Press Releases

    21 August 2002


    NEW YORK, 20 August (UN Headquarters) -- The following statement was issued today by the Spokesman for Secretary-General Kofi Annan:

    Today, the Secretary-General wrote to Mr. Hun Sen, Prime Minister of Cambodia, on the issue of the trial of the Khmer Rouge leaders. The letter was in response to a letter from the Prime Minister to the Secretary-General.

    Following the Secretary-General’s decision of 8 February to end the negotiations on this matter, the Government of Cambodia has made statements indicating that the Government is prepared, in order to meet the concerns of the United Nations, to amend the Law on the Extraordinary Chambers to try the Leaders of Khmer Rouge.

    It must be noted that following the Secretary-General’s decision of 8 February to end the negotiations, certain Member States have engaged in a dialogue with the Government of Cambodia with a view to finding a solution that would put the United Nations in a position to be able to contribute to bringing the leaders of Khmer Rouge to justice. In late June, the Secretary-General received a telephone call from Mr. Hun Sen, after which he also received and responded to a letter from the Prime Minister. Subsequently, the Secretary-General received a second letter from the Prime Minister, to which he responded today.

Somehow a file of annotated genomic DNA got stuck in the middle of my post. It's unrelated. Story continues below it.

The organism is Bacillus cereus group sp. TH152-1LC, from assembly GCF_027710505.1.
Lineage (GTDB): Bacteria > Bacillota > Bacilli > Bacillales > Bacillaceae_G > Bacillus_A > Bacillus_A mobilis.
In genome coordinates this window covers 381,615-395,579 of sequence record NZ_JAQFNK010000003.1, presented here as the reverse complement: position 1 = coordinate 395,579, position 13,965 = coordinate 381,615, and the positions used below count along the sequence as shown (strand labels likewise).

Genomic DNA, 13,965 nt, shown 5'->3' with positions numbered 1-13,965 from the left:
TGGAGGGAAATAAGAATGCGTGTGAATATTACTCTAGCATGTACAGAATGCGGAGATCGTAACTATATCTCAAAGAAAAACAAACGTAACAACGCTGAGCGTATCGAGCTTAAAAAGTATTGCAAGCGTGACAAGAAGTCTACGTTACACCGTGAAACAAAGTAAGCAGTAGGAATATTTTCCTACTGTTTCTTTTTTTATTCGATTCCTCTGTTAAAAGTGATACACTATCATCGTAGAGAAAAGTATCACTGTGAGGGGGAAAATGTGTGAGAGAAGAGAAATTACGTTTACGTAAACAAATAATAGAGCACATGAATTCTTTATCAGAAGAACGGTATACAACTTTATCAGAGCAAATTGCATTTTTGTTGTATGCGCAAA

In these communications the Secretary-General made it clear that in order for him to engage in further negotiations, he needs a clear mandate from either the General Assembly or the Security Council. It is the Secretary-General’s view that it is now for Cambodia and interested Member States to pursue this matter in the General Assembly or the Security Council with a view to obtaining the appropriate mandate. If such a mandate were given, the Secretary-General would be prepared to engage in further talks with the Government in order to fulfil the mandate.

    As a sovereign State, Cambodia has the responsibility for the trial while the international community, through the United Nations or otherwise, can help provided that the Government demonstrates its preparedness to ensure the observance of international standards of justice.

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